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  Dec 13, 2017
 
 
    
2013-2014 UMass Dartmouth Undergraduate Catalog [Archived Catalog]

Department of Biology


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Faculty and Fields of Interest

Diego Bernal physiology of high performance fishes, shark biology

Erin Bromage (Interim Chairperson) immunology, microbiology, biosensor and vaccine development

Vanni Bucci computational biology

Richard C Connor evolution of social interactions, marine mammal biology

Robert E Drew genomic analysis of quantitative traits

Whitney E Hable (Graduate Program Director) molecular, cellular and developmental biology

Kathryn D Kavanagh evolutionary and ecological development biology

Cynthia Ladino medical microbiology, cell biology and biochemistry

Marc A Laxer anatomy and physiology, parasitology

Pia H. Moisander marine microbiology, phytoplankton physiological ecology

Nancy J O’Connor invertebrate biology, nonindigenous marine species

Kenneth Oliveira fish biology,  life history strategies, age and growth of fishes

Guillermo Paz-y-Mino C evolution, animal cognition, conservation biology

Tara K Rajaniemi plant community ecology, plant competition, species diversity

Mark W. Silby microbial genetics, molecular microbiology

Jefferson Turner biological oceanography, marine plankton, biogeography

Alan Ventetuolo medical microbiology, anatomy and physiology

Benjamin Winslow general biology, developmental biology

The biology major provides opportunities for building the foundation of a career in one of the many specialties in private industry and in federal and state agencies that employ biologists.  The major also prepares students for graduate programs in biology and marine biology and programs for health professionals.

Students planning to enter graduate school should, in consultation with their advisor, strongly consider electing a foreign language, analytic geometry and calculus. For those students interested in pursuing such broad fields of study as ecology, courses which stress computer literacy and database management are good foundation courses. Students considering such disciplines as cell and/or molecular biology and developmental biology should take courses in genetics, molecular and cell biology, and biochemistry.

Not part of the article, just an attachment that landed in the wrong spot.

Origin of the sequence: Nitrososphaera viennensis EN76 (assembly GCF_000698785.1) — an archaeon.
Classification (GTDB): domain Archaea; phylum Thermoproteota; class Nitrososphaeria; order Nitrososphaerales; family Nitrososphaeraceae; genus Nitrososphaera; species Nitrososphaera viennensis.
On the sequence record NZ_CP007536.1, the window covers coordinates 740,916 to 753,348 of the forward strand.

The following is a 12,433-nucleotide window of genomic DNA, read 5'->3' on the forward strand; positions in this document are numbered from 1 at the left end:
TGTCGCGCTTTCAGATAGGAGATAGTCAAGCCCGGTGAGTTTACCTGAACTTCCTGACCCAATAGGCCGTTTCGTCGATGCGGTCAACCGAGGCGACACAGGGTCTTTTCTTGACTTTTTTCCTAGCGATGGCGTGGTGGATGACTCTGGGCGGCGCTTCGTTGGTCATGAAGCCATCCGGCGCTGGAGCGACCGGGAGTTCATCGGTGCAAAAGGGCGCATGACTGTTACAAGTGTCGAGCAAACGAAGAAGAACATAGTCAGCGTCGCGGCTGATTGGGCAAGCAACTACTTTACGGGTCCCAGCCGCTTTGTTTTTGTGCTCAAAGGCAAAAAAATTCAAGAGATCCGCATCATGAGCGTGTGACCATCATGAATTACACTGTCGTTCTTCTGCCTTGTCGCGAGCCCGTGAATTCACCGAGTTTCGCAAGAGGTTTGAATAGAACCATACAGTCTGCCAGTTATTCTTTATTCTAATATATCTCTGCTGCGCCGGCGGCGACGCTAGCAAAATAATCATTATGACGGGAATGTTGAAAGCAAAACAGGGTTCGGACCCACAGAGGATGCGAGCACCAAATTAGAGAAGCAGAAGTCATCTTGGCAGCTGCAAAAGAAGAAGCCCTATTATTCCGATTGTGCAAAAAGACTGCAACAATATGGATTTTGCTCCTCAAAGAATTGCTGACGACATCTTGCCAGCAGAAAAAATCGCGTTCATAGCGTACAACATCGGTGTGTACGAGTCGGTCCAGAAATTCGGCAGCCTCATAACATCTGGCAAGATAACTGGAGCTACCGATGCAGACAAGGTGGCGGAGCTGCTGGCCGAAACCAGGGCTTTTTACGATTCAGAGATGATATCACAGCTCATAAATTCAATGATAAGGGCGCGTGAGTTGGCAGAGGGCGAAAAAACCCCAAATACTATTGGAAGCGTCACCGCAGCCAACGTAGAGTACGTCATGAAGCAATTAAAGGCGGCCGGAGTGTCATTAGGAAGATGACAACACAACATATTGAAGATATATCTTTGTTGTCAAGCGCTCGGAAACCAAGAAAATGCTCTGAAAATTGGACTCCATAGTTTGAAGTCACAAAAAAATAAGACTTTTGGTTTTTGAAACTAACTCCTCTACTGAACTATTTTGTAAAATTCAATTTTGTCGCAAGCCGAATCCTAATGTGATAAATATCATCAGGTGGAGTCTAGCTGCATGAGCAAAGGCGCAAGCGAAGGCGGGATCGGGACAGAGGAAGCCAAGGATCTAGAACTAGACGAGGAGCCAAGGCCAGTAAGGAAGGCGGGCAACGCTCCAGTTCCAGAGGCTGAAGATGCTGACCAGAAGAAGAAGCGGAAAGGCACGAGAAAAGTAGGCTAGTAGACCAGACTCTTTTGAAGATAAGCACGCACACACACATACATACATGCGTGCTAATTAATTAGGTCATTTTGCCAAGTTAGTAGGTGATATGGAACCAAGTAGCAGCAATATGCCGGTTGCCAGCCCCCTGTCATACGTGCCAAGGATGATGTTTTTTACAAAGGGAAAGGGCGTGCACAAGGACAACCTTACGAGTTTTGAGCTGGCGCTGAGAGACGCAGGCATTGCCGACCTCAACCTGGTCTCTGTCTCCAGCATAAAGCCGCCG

The existing curriculum for biology majors satisfies almost all of the admissions requirements for medical, dental, veterinary and other graduate health professional programs. Physics laboratories should be added, and in many cases calculus is expected. Premedical students should complete their 300 and 400-level biology electives with courses such as General Microbiology, General Genetics, Animal Physiology, Comparative Vertebrate Anatomy, Developmental Biology, Immunology, Molecular Biology, Virology and Biochemistry. Anatomy and Physiology is very helpful when preparing for the MCAT exam. Ethics for Health Care Professionals serves as an excellent humanities elective. Check with the medical school you wish to enter for additional requirements such as psychology and statistics. For more details, seek the advice of members of the faculty premedical advisory committee, especially those in the Biology department.

Modern biology requires a wide range of supporting courses in such other fields of study as statistics, computer science, physics, chemistry,  meteorology and geology. Biology majors should consult with their advisors early in their course of study regarding possible career choices and plan to take appropriate elective courses that support their selected field of study. 

The Biology Department participates in UMass Dartmouth’s programs to prepare teachers who are highly qualified, helping provide opportunities for students to receive both initial and professional licensure. In order to plan for appropriate prerequisite and enrichment courses, students should indicate their interest both to their biology major advisor and to an advisor in UMass Dartmouth’s Department of Teaching and Learning.

Goals for Student Learning

The department has the following goals for the learning of its undergraduate students:

  • To ensure that every Biology student develops a theoretical and conceptual framework in the biological sciences: content knowledge
  • To ensure that students are able to apply the methods of scientific inquiry in a biological context by demonstrating proficiency in analytical and technical skills
  • To ensure that students are able to read the scientific literature in at least one field of biology, i.e., fluency in the scientific literature.

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